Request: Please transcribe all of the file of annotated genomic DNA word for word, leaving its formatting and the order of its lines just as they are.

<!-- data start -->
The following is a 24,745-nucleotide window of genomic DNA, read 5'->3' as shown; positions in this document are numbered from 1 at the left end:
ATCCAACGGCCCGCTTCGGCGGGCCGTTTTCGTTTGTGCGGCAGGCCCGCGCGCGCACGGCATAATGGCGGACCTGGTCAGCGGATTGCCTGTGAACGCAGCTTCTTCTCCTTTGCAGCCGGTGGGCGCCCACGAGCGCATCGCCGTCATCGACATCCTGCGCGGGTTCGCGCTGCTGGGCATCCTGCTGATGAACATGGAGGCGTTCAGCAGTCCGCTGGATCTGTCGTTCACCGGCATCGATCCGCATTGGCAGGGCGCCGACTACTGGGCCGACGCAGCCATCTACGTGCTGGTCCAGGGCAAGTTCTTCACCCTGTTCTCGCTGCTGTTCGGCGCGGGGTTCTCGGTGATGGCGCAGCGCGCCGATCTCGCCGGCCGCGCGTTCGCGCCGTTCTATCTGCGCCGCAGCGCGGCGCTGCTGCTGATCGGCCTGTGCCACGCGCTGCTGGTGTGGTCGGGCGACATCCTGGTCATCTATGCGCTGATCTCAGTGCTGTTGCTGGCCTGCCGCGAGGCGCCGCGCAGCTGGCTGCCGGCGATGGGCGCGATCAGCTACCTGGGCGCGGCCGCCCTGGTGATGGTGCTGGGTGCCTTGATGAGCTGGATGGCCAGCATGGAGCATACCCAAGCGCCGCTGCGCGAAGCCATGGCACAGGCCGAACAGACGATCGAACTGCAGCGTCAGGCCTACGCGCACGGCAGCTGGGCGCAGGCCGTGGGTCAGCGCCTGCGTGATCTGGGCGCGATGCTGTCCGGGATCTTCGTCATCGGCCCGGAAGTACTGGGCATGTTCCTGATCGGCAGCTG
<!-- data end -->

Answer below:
The following is a 24,745-nucleotide window of genomic DNA, read 5'->3' as shown; positions in this document are numbered from 1 at the left end:
ATCCAACGGCCCGCTTCGGCGGGCCGTTTTCGTTTGTGCGGCAGGCCCGCGCGCGCACGGCATAATGGCGGACCTGGTCAGCGGATTGCCTGTGAACGCAGCTTCTTCTCCTTTGCAGCCGGTGGGCGCCCACGAGCGCATCGCCGTCATCGACATCCTGCGCGGGTTCGCGCTGCTGGGCATCCTGCTGATGAACATGGAGGCGTTCAGCAGTCCGCTGGATCTGTCGTTCACCGGCATCGATCCGCATTGGCAGGGCGCCGACTACTGGGCCGACGCAGCCATCTACGTGCTGGTCCAGGGCAAGTTCTTCACCCTGTTCTCGCTGCTGTTCGGCGCGGGGTTCTCGGTGATGGCGCAGCGCGCCGATCTCGCCGGCCGCGCGTTCGCGCCGTTCTATCTGCGCCGCAGCGCGGCGCTGCTGCTGATCGGCCTGTGCCACGCGCTGCTGGTGTGGTCGGGCGACATCCTGGTCATCTATGCGCTGATCTCAGTGCTGTTGCTGGCCTGCCGCGAGGCGCCGCGCAGCTGGCTGCCGGCGATGGGCGCGATCAGCTACCTGGGCGCGGCCGCCCTGGTGATGGTGCTGGGTGCCTTGATGAGCTGGATGGCCAGCATGGAGCATACCCAAGCGCCGCTGCGCGAAGCCATGGCACAGGCCGAACAGACGATCGAACTGCAGCGTCAGGCCTACGCGCACGGCAGCTGGGCGCAGGCCGTGGGTCAGCGCCTGCGTGATCTGGGCGCGATGCTGTCCGGGATCTTCGTCATCGGCCCGGAAGTACTGGGCATGTTCCTGATCGGCAGCTG